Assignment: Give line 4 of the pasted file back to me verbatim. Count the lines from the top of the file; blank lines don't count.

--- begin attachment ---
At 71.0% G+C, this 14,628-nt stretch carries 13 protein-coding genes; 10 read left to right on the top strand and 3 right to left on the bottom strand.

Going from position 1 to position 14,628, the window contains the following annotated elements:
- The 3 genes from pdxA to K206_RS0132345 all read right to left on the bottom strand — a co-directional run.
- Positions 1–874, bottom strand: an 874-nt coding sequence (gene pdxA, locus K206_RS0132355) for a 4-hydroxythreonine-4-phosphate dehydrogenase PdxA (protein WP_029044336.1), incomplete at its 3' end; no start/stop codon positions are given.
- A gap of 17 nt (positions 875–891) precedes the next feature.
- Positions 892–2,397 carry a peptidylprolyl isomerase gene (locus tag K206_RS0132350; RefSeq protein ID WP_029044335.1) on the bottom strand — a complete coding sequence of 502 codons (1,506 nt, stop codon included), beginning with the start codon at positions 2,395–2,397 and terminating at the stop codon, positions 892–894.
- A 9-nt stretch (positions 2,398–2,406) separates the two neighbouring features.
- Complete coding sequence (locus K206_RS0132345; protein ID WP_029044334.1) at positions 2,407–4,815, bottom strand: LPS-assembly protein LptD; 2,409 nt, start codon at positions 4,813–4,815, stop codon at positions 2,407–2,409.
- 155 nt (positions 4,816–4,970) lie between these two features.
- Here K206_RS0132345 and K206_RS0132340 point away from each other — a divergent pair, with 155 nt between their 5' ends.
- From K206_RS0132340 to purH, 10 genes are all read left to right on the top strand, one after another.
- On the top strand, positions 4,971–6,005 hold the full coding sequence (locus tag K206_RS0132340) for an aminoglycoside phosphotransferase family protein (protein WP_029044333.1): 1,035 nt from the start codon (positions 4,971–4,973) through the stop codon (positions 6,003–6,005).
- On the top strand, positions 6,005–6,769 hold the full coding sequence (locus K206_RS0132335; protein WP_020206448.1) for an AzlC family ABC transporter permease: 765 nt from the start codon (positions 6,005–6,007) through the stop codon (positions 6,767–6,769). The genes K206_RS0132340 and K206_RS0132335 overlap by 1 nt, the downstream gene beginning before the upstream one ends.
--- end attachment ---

- Positions 1–874, bottom strand: an 874-nt coding sequence (gene pdxA, locus K206_RS0132355) for a 4-hydroxythreonine-4-phosphate dehydrogenase PdxA (protein WP_029044336.1), incomplete at its 3' end; no start/stop codon positions are given.